Igniting a Fire in 67 Minutes...

Just a week or two ago I posted about Nelson Mandela and the world wide idea of doing something in your community with 67 minutes of your time. As a means of honouring his sacrifices and commitment to being the best that he could be, it gave us a chance to be the best that we could be too.  
Being drawn to the elderly, downtrodden and homeless, the natural choice for me, and achievable, was to make some food for those in need. 

We made a huge pot of soup and K and my my eleven year old were roped in to help with the transportation of afore mentioned pot, now brimming with it's nurturing goodness. And some ice cream for afters. 

Getting my son involved was not unintentional. We had discussed what he would like to contribute and he had come up with walking someone's dog, or helping out at our local S.P.C.A.

But by taking him with us I  wanted him to be exposed to that which he takes so for granted; parents, a home, warm bed, privacy, quiet. 

All to often, being an only child, he is indulged and spoilt and has no idea that he has more than most. 

Every morning and evening we give thanks for our meals and our blessings, he has an interesting concept of God, and his prayers often include fanciful thanks like ' thank you for the trees that give us air, the rain clouds that give us water and the cows that give us calcium'. Or ' please God help those poor people on the street to find a trolley and help them them to stay dry...'

Walking around their 'home', seeing their bunk beds and shared shoes and not a toy in sight, he listened as our guide told us about who these children were and how they had come to being there.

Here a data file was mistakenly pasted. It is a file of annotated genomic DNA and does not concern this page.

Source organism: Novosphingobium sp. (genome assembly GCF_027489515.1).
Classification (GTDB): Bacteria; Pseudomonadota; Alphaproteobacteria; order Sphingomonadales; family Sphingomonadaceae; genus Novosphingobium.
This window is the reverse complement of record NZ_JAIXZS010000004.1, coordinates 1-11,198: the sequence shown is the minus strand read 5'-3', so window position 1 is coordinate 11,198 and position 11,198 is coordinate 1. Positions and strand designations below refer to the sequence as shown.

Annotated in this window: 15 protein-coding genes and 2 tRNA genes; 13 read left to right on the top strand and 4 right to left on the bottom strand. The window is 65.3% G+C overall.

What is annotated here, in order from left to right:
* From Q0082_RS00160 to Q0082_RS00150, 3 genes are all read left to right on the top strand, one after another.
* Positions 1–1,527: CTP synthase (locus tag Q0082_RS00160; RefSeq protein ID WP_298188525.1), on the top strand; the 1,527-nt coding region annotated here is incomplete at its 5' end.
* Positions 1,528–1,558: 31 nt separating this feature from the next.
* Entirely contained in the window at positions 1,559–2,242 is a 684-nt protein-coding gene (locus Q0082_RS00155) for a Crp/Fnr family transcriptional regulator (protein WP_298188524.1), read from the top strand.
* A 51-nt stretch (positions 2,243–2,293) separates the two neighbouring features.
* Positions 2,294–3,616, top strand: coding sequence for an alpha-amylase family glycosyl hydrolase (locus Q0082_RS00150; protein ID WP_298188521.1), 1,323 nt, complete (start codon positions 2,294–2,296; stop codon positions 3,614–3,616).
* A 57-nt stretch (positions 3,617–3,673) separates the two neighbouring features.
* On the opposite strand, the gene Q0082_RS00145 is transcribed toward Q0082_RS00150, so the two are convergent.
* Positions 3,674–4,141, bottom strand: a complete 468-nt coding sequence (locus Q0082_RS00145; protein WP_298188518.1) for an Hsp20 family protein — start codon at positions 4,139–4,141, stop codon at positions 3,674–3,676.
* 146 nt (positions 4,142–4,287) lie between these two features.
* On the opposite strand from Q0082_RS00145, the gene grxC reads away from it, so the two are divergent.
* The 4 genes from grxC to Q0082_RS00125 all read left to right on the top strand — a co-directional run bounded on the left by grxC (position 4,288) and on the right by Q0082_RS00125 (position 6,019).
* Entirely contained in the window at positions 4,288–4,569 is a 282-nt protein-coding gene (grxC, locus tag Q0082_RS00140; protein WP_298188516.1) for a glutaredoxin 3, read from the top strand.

These children are between eight and eighteen, 15 in all.  Not all are orphans, some  have parents that are addicts, some are homeless, born on the street,whose parents are vagrants, and  some are there for  their own safety.  

But all the children share one common link, everything they use, wear, eat, has been donated. 
They are there because someone cared enough to see the need and build them a home. 

Driving away after cheerful good buys I was reminded that to these children we must be a little ray of hope, a little bright spark in an other wise dreary existence  filled with routine and rivalry. 

But sparks soon die, as do memories, if one does nothing to ignite a fire that can do more than entertain for a few minutes or hours. 

Hopefully tonight when my boy says his prayers it will be with a different knowledge and consideration. One where he has a better understanding of life, even if it is in a small way, and perhaps his heart has been opened to do more, give more, be more.

Because is that not what it is all about?  
Six of the oldest children donated THEIR time today and spent their 67 minutes at an old age home, cleaning the garden. How's that for awesome!

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